During Sunday night’s Colts-Texans game, a strange call occurred when Houston kickoff returner Keshawn Martin fumbled and the officials ruled on the field that Indianapolis recovered, only to have the referee look at the replay and rule that the Texans would keep the ball because the Colts’ LaVon Brazill touched the ball when he was out of bounds.
Now the Colts say the NFL has admitted the call was wrong. Colts coach Chuck Pagano said today that the NFL informed him that the ruling on the field should not have been overturned.
If the NFL has, in fact, informed the Colts that the call was wrong, the NFL should also come forward publicly and inform the fans that the call was wrong. That was a confusing play, and although referee Bill Vinovich claimed the ball touched Brazill’s foot while Brazill’s arm was out of bounds, the replay didn’t appear to show that conclusively. The fans’ frustration with NFL officiating is only compounded by a sense that the league doesn’t always fess up publicly when the officials get it wrong.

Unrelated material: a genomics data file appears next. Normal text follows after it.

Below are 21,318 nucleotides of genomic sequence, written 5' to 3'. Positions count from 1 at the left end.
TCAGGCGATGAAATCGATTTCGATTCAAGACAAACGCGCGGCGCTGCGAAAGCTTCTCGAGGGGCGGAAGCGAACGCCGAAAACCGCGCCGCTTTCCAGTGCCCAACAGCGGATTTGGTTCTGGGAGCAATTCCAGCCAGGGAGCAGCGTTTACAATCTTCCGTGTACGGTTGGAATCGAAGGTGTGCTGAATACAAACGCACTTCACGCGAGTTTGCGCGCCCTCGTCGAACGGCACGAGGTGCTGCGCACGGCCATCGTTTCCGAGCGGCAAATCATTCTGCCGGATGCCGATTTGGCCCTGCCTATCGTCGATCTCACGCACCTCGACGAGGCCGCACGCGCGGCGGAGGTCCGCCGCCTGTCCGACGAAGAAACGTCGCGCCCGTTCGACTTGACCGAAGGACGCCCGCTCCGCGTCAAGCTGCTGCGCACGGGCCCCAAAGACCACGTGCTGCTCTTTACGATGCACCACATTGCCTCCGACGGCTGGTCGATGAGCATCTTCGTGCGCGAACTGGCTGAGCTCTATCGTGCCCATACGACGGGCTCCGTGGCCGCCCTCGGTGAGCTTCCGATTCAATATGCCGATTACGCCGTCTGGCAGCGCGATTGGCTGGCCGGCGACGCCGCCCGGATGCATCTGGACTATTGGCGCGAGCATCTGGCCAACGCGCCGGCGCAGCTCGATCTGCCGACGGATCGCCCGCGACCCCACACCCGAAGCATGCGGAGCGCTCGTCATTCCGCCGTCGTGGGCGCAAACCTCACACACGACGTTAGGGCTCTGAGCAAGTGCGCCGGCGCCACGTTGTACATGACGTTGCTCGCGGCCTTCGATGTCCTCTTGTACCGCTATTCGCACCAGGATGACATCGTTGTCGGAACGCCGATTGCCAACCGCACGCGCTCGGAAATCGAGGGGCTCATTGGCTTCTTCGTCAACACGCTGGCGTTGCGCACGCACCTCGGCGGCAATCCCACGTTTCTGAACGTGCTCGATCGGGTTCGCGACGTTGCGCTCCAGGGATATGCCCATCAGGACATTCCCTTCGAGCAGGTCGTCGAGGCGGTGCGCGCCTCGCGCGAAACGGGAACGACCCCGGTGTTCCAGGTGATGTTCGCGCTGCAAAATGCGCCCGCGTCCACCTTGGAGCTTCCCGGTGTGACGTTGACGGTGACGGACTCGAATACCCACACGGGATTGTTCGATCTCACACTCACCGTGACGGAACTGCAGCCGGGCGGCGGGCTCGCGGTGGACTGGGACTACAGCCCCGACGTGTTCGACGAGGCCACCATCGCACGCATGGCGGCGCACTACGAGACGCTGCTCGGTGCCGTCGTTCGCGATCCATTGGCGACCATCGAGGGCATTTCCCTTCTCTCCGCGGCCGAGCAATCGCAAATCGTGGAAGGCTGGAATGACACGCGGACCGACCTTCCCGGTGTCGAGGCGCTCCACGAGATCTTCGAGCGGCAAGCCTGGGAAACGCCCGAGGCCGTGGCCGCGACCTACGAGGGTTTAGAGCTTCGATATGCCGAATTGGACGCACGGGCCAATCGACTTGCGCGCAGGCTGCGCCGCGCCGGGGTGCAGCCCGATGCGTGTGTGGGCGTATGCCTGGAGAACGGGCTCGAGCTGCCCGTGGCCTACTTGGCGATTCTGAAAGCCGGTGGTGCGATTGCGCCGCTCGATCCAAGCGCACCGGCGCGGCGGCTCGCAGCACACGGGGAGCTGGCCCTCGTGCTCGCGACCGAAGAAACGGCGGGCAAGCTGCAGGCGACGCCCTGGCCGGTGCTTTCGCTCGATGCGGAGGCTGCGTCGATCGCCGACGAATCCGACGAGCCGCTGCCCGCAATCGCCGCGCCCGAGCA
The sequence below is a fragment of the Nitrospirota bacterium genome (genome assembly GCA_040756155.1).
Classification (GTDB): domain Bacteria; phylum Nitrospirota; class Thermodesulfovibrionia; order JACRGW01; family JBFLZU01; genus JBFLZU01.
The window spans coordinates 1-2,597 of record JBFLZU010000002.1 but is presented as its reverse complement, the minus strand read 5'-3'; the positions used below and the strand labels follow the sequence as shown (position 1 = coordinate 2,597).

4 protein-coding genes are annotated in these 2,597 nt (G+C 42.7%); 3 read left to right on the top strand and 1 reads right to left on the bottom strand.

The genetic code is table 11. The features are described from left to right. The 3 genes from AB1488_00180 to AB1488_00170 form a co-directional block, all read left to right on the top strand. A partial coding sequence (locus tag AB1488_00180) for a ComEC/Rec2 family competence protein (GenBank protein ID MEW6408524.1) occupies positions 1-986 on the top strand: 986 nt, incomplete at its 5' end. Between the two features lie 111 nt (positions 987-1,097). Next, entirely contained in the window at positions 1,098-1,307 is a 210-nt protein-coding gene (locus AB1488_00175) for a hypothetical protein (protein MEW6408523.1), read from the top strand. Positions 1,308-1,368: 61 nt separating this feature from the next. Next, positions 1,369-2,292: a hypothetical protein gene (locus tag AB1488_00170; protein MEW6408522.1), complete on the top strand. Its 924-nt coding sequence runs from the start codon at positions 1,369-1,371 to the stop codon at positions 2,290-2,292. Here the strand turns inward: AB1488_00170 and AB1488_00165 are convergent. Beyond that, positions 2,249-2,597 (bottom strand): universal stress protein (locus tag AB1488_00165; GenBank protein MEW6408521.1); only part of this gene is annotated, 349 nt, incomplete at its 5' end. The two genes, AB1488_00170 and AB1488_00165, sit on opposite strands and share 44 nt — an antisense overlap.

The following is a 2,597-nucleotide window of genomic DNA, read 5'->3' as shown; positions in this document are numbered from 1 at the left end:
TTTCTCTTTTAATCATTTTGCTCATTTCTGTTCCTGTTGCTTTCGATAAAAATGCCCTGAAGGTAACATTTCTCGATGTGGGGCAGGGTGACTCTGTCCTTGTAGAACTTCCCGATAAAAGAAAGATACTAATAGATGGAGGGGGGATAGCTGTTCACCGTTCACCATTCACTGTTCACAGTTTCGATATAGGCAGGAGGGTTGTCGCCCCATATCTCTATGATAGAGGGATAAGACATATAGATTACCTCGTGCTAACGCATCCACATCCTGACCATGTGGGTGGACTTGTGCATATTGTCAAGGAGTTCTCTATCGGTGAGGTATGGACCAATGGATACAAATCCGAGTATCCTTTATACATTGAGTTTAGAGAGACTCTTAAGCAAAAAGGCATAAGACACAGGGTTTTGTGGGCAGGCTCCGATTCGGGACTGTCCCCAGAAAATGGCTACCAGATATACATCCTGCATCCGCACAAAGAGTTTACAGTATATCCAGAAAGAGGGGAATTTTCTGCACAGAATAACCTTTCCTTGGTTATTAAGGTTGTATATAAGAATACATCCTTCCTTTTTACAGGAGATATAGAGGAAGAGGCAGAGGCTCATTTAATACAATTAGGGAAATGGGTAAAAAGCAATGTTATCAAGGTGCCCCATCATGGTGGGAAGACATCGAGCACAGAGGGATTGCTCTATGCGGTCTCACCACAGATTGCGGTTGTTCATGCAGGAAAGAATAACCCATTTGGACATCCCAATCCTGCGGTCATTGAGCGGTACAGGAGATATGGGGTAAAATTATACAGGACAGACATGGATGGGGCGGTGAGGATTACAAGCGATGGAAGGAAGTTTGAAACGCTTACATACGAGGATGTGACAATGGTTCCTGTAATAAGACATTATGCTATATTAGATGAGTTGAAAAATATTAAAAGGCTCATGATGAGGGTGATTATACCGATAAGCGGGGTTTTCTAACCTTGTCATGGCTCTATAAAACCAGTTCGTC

That was one of two bad calls relating to a player touching the ball that went against the Colts on Sunday night. Indianapolis was also on the wrong end of a non-call of roughing the punter, a penalty that should have been called on Houston’s Bryan Braman but wasn’t because the officials wrongly believed that Braman touched the ball before he hit Colts punter Pat McAfee.
The two blown calls were both followed by Texans touchdowns, which means the Colts could legitimately say the officials handed the Texans 14 points in the first half. The Colts ended up coming back and winning the game, and so the bad calls haven’t been discussed much this week. But if the Colts’ comeback had come up short, those two bad calls would loom very large.